£35000 - £50000 per annum: Recruitment Genius: This global provider of call ce...

Day In a Page

Blundering Tony Blair quits as Middle East peace envoy – only Israel will miss him

Blundering Blair quits as Middle East peace envoy – only Israel will miss him

For Arabs – and for Britons who lost their loved ones in his shambolic war in Iraq – his appointment was an insult, says Robert Fisk
Fifa corruption arrests: All hail the Feds for riding to football's rescue

Fifa corruption arrests

All hail the Feds for riding to football's rescue, says Ian Herbert
Isis in Syria: The Kurdish enclave still resisting the tyranny of President Assad and militant fighters

The Kurdish enclave still resisting the tyranny of Assad and Isis

In Syrian Kurdish cantons along the Turkish border, the progressive aims of the 2011 uprising are being enacted despite the war. Patrick Cockburn returns to Amuda
How I survived Cambodia's Killing Fields: Acclaimed surgeon SreyRam Kuy celebrates her mother's determination to escape the US

How I survived Cambodia's Killing Fields

Acclaimed surgeon SreyRam Kuy celebrates her mother's determination to escape to the US
Stephen Mangan interview: From posh buffoon to pregnant dad, the actor has quite a range

How Stephen Mangan got his range

Posh buffoon, hapless writer, pregnant dad - Mangan is certainly a versatile actor
The ZX Spectrum has been crowd-funded back into play - with some 21st-century tweaks

The ZX Spectrum is back

The ZX Spectrum was the original - and for some players, still the best. David Crookes meets the fans who've kept the games' flames lit
Grace of Monaco film panned: even the screenwriter pours scorn on biopic starring Nicole Kidman

Even the screenwriter pours scorn on Grace of Monaco biopic

The critics had a field day after last year's premiere, but the savaging goes on
Menstrual Hygiene Day: The strange ideas people used to believe about periods

Menstrual Hygiene Day: The strange ideas people once had about periods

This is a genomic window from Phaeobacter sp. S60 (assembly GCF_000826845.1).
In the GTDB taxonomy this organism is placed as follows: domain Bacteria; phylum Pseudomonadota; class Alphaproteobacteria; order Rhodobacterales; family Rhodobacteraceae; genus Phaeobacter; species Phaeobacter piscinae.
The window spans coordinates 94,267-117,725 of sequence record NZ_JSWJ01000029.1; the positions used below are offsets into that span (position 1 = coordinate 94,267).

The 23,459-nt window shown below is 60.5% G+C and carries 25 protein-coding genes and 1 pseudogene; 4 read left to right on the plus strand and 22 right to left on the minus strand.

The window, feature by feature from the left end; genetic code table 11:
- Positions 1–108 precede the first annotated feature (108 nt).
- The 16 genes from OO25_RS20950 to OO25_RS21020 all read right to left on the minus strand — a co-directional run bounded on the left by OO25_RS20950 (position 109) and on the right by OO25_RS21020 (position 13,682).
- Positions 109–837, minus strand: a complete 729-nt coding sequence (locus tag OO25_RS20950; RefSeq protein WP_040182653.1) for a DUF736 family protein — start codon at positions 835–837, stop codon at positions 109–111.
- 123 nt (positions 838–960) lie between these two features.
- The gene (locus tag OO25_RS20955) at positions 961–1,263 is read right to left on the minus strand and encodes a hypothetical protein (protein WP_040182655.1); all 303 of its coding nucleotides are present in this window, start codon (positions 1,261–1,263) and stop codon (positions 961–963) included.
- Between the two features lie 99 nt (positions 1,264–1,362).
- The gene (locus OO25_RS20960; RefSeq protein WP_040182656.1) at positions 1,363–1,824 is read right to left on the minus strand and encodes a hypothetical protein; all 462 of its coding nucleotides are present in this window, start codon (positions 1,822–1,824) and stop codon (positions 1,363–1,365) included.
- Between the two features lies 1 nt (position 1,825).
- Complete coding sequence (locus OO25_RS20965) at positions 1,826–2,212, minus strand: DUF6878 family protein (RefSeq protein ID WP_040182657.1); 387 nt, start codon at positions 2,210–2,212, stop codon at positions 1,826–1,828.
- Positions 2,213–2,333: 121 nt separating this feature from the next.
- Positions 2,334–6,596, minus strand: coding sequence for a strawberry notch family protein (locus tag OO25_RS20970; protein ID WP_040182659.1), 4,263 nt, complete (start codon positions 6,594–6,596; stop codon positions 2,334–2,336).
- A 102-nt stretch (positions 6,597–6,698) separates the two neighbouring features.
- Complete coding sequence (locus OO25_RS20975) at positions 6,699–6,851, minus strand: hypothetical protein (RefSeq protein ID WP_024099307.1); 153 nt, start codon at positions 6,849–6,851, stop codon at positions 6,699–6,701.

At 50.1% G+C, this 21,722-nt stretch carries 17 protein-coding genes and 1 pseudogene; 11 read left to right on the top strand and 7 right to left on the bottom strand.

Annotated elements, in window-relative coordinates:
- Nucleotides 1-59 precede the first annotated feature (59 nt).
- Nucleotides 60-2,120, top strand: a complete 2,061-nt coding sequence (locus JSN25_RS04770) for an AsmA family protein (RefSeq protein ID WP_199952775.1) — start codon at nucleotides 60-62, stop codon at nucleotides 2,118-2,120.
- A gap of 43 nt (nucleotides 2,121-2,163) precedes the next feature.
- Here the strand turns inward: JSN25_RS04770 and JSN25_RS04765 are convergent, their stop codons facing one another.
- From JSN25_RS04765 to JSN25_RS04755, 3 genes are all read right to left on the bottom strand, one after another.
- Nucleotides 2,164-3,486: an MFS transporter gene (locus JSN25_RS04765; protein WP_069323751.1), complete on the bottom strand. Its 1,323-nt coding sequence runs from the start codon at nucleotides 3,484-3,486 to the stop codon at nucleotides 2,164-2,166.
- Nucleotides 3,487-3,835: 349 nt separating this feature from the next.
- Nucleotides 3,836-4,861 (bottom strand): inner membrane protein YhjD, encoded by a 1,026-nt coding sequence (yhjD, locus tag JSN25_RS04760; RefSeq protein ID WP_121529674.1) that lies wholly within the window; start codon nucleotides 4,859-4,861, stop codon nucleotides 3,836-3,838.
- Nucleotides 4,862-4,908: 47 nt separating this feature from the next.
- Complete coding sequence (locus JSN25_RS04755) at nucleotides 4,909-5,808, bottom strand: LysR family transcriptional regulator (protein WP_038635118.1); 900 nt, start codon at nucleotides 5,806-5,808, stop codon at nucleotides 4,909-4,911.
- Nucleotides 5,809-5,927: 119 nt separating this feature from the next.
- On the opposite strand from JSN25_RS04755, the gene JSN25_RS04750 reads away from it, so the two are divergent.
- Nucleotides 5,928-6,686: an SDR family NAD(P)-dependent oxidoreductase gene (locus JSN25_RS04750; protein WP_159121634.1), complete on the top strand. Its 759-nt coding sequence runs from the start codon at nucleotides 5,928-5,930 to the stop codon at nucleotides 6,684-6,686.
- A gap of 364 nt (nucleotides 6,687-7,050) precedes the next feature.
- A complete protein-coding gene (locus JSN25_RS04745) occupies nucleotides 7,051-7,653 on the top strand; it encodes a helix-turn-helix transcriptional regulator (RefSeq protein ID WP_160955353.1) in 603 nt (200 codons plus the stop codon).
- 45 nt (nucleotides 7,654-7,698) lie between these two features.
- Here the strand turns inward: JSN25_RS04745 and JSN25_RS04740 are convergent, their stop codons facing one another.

If one was missed, vomiting blood was seen as a viable alternative
The best work perks: From free travel cards to making dreams come true (really)

The quirks of work perks

From free travel cards to making dreams come true (really)
Is bridge the latest twee pastime to get hip?

Is bridge becoming hip?

The number of young players has trebled in the past year. Gillian Orr discovers if this old game has new tricks
Long author-lists on research papers are threatening the academic work system

The rise of 'hyperauthorship'

Now that academic papers are written by thousands (yes, thousands) of contributors, it's getting hard to tell workers from shirkers
The rise of Lego Clubs: How toys are helping children struggling with social interaction to build better relationships

The rise of Lego Clubs

How toys are helping children struggling with social interaction to build better relationships
5 best running glasses

On your marks: 5 best running glasses

Whether you’re pounding pavements, parks or hill passes, keep your eyes protected in all weathers
Joe Root: 'Ben Stokes gives everything – he’s rubbing off on us all'

'Ben Stokes gives everything – he’s rubbing off on us all'

Joe Root says the England dressing room is a happy place again – and Stokes is the catalyst
Raif Badawi: Wife pleads for fresh EU help as Saudi blogger's health worsens

Please save my husband

As the health of blogger Raif Badawi worsens in prison, his wife urges EU governments to put pressure on the Saudi Arabian royal family to allow her husband to join his family in Canada